The rotational and divergent geopotential fields and the PVAP have been computed from climatological mean January and July conditions. In addition for January, the tendencies due to the Coriolis form associated with the ageostrophic velocity are given and are shown to be related to the acceleration of jets in entrance regions and deceleration in exit regions of in excess of 30 m s−1/day for the Northern Hemisphere. However, while all three terms contributing to the ageostrophic velocity are of roughly equal importance overall, the divergent wind is less important in jet entrance and exit regions and the gradients of the PVAP and Φd terms are dominant. This illustrates the kinematic nature of these acceleration terms and shows the balance that exists in the momentum budget, but provides little insight into the cause of the existence of the mean jets.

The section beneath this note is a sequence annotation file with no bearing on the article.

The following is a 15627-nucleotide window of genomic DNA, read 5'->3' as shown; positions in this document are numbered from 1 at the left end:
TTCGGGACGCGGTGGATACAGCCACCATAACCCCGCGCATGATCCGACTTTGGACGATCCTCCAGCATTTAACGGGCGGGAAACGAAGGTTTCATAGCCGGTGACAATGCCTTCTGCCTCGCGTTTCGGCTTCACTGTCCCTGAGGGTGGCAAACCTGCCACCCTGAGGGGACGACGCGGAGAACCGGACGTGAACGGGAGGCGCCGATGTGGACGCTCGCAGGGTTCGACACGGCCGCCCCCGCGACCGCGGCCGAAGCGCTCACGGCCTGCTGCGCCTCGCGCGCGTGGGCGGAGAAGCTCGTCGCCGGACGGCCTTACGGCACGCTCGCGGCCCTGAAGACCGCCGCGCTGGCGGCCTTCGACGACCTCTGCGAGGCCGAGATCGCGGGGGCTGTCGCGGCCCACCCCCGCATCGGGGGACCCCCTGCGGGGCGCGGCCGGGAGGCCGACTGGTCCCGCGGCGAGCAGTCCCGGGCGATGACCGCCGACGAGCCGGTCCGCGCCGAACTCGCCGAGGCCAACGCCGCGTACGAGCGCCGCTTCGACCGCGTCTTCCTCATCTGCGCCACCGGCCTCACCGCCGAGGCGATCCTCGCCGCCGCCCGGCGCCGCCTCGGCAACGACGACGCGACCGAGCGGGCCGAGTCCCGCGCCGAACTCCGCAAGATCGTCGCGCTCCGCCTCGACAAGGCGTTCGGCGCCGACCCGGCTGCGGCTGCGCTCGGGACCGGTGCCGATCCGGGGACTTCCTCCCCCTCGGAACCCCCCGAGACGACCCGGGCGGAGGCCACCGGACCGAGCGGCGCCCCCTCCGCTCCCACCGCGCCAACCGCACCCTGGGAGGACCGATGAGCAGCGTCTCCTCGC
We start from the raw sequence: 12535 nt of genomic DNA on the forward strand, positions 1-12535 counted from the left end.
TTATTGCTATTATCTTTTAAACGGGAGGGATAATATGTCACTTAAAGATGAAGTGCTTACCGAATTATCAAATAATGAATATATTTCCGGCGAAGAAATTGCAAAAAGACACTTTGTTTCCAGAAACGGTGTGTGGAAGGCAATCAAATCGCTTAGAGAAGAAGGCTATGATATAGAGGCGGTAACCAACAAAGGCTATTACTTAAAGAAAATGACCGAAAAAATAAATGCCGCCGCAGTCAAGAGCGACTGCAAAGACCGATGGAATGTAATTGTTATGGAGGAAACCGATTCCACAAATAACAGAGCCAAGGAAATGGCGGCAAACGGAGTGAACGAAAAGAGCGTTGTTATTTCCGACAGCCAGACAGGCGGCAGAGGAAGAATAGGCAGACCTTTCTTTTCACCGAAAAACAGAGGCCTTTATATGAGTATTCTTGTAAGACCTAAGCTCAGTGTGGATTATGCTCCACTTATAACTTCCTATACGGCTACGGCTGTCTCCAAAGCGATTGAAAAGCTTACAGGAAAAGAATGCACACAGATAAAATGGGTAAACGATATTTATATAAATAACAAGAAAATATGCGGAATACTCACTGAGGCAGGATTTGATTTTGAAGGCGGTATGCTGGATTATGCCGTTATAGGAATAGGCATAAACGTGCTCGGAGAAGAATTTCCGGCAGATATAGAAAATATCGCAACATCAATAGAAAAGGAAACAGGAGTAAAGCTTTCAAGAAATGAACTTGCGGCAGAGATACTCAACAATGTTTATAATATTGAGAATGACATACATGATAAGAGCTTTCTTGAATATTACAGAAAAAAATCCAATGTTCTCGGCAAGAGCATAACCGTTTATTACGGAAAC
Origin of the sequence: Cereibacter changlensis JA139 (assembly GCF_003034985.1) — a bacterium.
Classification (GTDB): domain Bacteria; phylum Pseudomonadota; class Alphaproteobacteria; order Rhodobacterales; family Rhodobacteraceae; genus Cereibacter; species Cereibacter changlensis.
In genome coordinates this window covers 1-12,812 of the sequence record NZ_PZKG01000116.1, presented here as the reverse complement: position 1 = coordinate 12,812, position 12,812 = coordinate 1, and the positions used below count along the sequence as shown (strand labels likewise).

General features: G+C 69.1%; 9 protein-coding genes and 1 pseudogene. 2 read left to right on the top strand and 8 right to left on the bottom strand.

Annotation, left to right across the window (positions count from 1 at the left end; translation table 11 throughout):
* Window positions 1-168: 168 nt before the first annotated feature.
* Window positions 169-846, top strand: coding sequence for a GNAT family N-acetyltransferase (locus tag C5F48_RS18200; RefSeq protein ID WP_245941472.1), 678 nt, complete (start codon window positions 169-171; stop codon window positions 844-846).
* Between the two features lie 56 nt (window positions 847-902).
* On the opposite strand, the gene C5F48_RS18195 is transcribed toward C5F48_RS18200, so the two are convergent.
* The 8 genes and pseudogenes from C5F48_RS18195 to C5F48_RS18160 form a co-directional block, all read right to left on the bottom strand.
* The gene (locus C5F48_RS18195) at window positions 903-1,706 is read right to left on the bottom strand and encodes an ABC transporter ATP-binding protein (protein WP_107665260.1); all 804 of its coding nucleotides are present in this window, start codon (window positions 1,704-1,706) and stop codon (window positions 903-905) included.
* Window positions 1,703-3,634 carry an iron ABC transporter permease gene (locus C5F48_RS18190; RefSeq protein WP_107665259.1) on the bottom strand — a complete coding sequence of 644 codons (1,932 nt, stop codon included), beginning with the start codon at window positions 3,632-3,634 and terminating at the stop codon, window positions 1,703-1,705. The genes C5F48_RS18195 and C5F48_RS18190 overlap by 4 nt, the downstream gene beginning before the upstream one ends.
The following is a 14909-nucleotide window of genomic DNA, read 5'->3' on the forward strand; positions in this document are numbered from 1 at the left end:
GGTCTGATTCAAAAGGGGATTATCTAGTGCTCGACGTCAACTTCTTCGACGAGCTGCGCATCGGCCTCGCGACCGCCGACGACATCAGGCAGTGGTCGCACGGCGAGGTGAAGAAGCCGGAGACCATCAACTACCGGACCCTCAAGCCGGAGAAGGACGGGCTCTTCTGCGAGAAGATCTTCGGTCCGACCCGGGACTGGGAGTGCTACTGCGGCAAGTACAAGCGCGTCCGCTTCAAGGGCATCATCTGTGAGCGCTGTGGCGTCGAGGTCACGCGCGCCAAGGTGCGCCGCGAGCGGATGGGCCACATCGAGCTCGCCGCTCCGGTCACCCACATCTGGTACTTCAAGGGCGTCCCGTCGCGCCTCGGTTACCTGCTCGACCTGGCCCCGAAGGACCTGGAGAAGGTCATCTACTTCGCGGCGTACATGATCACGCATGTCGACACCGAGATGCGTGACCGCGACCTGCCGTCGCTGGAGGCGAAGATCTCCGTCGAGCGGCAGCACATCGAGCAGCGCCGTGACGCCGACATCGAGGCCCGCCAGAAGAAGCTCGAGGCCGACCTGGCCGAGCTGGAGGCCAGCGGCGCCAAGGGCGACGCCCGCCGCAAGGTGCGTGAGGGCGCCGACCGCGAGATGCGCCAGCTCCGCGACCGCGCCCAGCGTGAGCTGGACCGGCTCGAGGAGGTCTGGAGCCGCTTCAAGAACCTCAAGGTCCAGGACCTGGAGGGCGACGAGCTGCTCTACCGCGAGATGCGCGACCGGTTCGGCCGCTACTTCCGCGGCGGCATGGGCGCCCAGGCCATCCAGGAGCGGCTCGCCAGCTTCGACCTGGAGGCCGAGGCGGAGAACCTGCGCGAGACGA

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Shyh-Chin Chen, John O. Roads, and Jordan C. Alpert

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Climatological and predictability features of a simplified moist general circulation model are described herein. The simplified model is driven by empirical forcings designed to eliminate systematic errors and maintain computational efficiency. Resulting perpetual January climatological features of forced variables such as the tropospheric heights and rotational winds, as well as unforced variables such as the velocity potential, compare well with the observations. Unforced temporal variations in the midlatitude 500-mb geopotential, as well as the tropical circulation's intraseasonal oscillation, are also simulated reasonably well.